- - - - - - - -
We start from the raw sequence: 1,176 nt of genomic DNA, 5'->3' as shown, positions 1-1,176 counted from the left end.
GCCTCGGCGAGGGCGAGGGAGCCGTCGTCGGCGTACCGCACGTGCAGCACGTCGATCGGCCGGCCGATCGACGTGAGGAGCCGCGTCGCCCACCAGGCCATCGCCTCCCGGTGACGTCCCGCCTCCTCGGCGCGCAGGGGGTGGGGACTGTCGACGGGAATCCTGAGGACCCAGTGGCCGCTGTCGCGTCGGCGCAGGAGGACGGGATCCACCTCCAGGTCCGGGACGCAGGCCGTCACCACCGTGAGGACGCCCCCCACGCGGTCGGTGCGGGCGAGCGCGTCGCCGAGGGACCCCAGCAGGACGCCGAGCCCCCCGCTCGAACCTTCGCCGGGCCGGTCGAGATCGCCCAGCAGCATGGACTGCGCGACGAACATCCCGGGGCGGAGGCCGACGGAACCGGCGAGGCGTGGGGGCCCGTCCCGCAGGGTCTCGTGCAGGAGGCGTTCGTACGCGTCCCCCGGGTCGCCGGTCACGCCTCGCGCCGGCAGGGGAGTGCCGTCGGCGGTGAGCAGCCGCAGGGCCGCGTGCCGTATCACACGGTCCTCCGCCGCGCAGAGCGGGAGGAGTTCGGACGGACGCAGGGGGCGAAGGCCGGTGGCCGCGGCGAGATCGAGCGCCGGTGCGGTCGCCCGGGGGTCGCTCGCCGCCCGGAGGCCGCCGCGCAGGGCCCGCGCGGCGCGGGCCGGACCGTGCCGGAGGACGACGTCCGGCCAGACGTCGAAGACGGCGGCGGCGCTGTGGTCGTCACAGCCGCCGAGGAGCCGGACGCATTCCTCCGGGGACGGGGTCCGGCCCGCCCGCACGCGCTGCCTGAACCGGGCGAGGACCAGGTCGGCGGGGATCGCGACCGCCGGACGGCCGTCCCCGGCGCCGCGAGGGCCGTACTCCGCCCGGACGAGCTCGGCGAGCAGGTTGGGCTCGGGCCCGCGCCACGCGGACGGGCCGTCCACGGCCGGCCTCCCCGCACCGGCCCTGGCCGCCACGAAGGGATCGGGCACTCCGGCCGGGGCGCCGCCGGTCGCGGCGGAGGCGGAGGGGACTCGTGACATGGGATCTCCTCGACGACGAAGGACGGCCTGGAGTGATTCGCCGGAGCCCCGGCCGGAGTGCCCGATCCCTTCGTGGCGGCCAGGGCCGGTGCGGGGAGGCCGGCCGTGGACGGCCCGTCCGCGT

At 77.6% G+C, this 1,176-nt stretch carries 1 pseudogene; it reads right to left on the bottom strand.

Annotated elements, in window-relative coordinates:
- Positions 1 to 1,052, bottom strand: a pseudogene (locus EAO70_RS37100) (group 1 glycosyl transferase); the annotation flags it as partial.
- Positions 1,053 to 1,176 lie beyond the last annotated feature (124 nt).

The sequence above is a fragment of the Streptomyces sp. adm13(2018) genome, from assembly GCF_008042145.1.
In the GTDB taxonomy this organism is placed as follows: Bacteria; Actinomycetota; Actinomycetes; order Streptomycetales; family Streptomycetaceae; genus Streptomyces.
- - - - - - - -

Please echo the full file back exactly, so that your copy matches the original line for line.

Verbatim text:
We start from the raw sequence: 1,176 nt of genomic DNA, 5'->3' as shown, positions 1-1,176 counted from the left end.
GCCTCGGCGAGGGCGAGGGAGCCGTCGTCGGCGTACCGCACGTGCAGCACGTCGATCGGCCGGCCGATCGACGTGAGGAGCCGCGTCGCCCACCAGGCCATCGCCTCCCGGTGACGTCCCGCCTCCTCGGCGCGCAGGGGGTGGGGACTGTCGACGGGAATCCTGAGGACCCAGTGGCCGCTGTCGCGTCGGCGCAGGAGGACGGGATCCACCTCCAGGTCCGGGACGCAGGCCGTCACCACCGTGAGGACGCCCCCCACGCGGTCGGTGCGGGCGAGCGCGTCGCCGAGGGACCCCAGCAGGACGCCGAGCCCCCCGCTCGAACCTTCGCCGGGCCGGTCGAGATCGCCCAGCAGCATGGACTGCGCGACGAACATCCCGGGGCGGAGGCCGACGGAACCGGCGAGGCGTGGGGGCCCGTCCCGCAGGGTCTCGTGCAGGAGGCGTTCGTACGCGTCCCCCGGGTCGCCGGTCACGCCTCGCGCCGGCAGGGGAGTGCCGTCGGCGGTGAGCAGCCGCAGGGCCGCGTGCCGTATCACACGGTCCTCCGCCGCGCAGAGCGGGAGGAGTTCGGACGGACGCAGGGGGCGAAGGCCGGTGGCCGCGGCGAGATCGAGCGCCGGTGCGGTCGCCCGGGGGTCGCTCGCCGCCCGGAGGCCGCCGCGCAGGGCCCGCGCGGCGCGGGCCGGACCGTGCCGGAGGACGACGTCCGGCCAGACGTCGAAGACGGCGGCGGCGCTGTGGTCGTCACAGCCGCCGAGGAGCCGGACGCATTCCTCCGGGGACGGGGTCCGGCCCGCCCGCACGCGCTGCCTGAACCGGGCGAGGACCAGGTCGGCGGGGATCGCGACCGCCGGACGGCCGTCCCCGGCGCCGCGAGGGCCGTACTCCGCCCGGACGAGCTCGGCGAGCAGGTTGGGCTCGGGCCCGCGCCACGCGGACGGGCCGTCCACGGCCGGCCTCCCCGCACCGGCCCTGGCCGCCACGAAGGGATCGGGCACTCCGGCCGGGGCGCCGCCGGTCGCGGCGGAGGCGGAGGGGACTCGTGACATGGGATCTCCTCGACGACGAAGGACGGCCTGGAGTGATTCGCCGGAGCCCCGGCCGGAGTGCCCGATCCCTTCGTGGCGGCCAGGGCCGGTGCGGGGAGGCCGGCCGTGGACGGCCCGTCCGCGT

At 77.6% G+C, this 1,176-nt stretch carries 1 pseudogene; it reads right to left on the bottom strand.

Annotated elements, in window-relative coordinates:
- Positions 1 to 1,052, bottom strand: a pseudogene (locus EAO70_RS37100) (group 1 glycosyl transferase); the annotation flags it as partial.
- Positions 1,053 to 1,176 lie beyond the last annotated feature (124 nt).

The sequence above is a fragment of the Streptomyces sp. adm13(2018) genome, from assembly GCF_008042145.1.
In the GTDB taxonomy this organism is placed as follows: Bacteria; Actinomycetota; Actinomycetes; order Streptomycetales; family Streptomycetaceae; genus Streptomyces.